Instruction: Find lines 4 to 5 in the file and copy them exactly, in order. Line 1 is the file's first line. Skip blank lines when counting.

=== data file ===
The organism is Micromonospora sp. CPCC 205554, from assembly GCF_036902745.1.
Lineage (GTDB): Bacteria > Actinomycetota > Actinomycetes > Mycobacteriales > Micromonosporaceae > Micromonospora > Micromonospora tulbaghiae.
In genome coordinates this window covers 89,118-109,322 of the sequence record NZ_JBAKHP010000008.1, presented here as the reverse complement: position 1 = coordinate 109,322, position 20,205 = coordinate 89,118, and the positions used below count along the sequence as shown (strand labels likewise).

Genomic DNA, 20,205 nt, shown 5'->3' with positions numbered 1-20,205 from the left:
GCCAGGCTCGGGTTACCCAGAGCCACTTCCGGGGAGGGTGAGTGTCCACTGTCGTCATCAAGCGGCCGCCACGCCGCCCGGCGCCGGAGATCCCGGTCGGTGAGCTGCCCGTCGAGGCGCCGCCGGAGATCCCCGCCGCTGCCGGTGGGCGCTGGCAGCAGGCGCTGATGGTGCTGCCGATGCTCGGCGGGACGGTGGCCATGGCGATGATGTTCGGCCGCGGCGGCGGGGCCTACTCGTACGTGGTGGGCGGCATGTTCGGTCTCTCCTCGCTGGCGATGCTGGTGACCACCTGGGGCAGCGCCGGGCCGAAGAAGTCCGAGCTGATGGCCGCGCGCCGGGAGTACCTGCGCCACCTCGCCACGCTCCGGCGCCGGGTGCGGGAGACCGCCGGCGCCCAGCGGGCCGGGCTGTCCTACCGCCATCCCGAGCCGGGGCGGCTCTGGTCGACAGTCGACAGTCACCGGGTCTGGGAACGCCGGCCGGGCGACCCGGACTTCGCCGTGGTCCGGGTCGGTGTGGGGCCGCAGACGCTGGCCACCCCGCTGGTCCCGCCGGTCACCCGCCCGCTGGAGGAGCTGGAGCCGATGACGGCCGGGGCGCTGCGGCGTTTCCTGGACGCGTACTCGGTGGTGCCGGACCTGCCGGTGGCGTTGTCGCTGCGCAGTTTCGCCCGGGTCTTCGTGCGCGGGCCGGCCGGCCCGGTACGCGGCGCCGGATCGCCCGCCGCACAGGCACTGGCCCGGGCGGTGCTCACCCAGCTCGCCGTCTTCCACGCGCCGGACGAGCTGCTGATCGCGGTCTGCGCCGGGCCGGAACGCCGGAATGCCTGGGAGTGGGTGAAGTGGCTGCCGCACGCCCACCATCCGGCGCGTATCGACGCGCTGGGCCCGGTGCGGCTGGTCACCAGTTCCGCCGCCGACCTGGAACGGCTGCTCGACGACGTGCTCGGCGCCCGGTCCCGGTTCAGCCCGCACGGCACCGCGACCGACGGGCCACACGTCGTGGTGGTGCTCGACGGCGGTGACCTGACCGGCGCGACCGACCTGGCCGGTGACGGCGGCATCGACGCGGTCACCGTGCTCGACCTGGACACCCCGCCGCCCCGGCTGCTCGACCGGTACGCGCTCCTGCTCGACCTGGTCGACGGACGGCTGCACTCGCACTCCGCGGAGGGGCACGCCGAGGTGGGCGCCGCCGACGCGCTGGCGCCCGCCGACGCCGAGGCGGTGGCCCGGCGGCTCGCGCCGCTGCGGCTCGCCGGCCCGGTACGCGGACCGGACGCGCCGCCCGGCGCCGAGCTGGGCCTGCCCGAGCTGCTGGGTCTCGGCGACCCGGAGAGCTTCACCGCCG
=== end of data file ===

Genomic DNA, 20,205 nt, shown 5'->3' with positions numbered 1-20,205 from the left:
GCCAGGCTCGGGTTACCCAGAGCCACTTCCGGGGAGGGTGAGTGTCCACTGTCGTCATCAAGCGGCCGCCACGCCGCCCGGCGCCGGAGATCCCGGTCGGTGAGCTGCCCGTCGAGGCGCCGCCGGAGATCCCCGCCGCTGCCGGTGGGCGCTGGCAGCAGGCGCTGATGGTGCTGCCGATGCTCGGCGGGACGGTGGCCATGGCGATGATGTTCGGCCGCGGCGGCGGGGCCTACTCGTACGTGGTGGGCGGCATGTTCGGTCTCTCCTCGCTGGCGATGCTGGTGACCACCTGGGGCAGCGCCGGGCCGAAGAAGTCCGAGCTGATGGCCGCGCGCCGGGAGTACCTGCGCCACCTCGCCACGCTCCGGCGCCGGGTGCGGGAGACCGCCGGCGCCCAGCGGGCCGGGCTGTCCTACCGCCATCCCGAGCCGGGGCGGCTCTGGTCGACAGTCGACAGTCACCGGGTCTGGGAACGCCGGCCGGGCGACCCGGACTTCGCCGTGGTCCGGGTCGGTGTGGGGCCGCAGACGCTGGCCACCCCGCTGGTCCCGCCGGTCACCCGCCCGCTGGAGGAGCTGGAGCCGATGACGGCCGGGGCGCTGCGGCGTTTCCTGGACGCGTACTCGGTGGTGCCGGACCTGCCGGTGGCGTTGTCGCTGCGCAGTTTCGCCCGGGTCTTCGTGCGCGGGCCGGCCGGCCCGGTACGCGGCGCCGGATCGCCCGCCGCACAGGCACTGGCCCGGGCGGTGCTCACCCAGCTCGCCGTCTTCCACGCGCCGGACGAGCTGCTGATCGCGGTCTGCGCCGGGCCGGAACGCCGGAATGCCTGGGAGTGGGTGAAGTGGCTGCCGCACGCCCACCATCCGGCGCGTATCGACGCGCTGGGCCCGGTGCGGCTGGTCACCAGTTCCGCCGCCGACCTGGAACGGCTGCTCGACGACGTGCTCGGCGCCCGGTCCCGGTTCAGCCCGCACGGCACCGCGACCGACGGGCCACACGTCGTGGTGGTGCTCGACGGCGGTGACCTGACCGGCGCGACCGACCTGGCCGGTGACGGCGGCATCGACGCGGTCACCGTGCTCGACCTGGACACCCCGCCGCCCCGGCTGCTCGACCGGTACGCGCTCCTGCTCGACCTGGTCGACGGACGGCTGCACTCGCACTCCGCGGAGGGGCACGCCGAGGTGGGCGCCGCCGACGCGCTGGCGCCCGCCGACGCCGAGGCGGTGGCCCGGCGGCTCGCGCCGCTGCGGCTCGCCGGCCCGGTACGCGGACCGGACGCGCCGCCCGGCGCCGAGCTGGGCCTGCCCGAGCTGCTGGGTCTCGGCGACCCGGAGAGCTTCACCGCCG